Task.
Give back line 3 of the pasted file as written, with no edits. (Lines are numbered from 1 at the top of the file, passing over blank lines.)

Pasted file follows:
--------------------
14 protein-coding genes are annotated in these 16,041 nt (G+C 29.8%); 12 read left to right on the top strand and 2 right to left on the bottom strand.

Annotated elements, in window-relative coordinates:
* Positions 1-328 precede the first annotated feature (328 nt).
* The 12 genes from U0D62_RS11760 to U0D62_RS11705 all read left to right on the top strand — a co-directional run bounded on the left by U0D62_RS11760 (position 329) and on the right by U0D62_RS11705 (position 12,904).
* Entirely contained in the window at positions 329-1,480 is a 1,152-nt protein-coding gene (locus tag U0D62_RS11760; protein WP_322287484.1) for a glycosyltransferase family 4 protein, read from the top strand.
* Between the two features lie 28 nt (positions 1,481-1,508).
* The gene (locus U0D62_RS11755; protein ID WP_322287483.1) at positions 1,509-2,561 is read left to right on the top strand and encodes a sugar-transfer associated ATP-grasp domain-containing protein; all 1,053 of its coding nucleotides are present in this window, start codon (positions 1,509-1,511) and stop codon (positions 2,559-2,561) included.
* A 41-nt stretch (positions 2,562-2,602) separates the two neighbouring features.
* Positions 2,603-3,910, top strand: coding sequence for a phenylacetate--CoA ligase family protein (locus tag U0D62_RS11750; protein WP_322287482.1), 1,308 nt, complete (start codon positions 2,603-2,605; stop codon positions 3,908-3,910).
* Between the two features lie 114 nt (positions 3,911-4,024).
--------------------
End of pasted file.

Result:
* Positions 1-328 precede the first annotated feature (328 nt).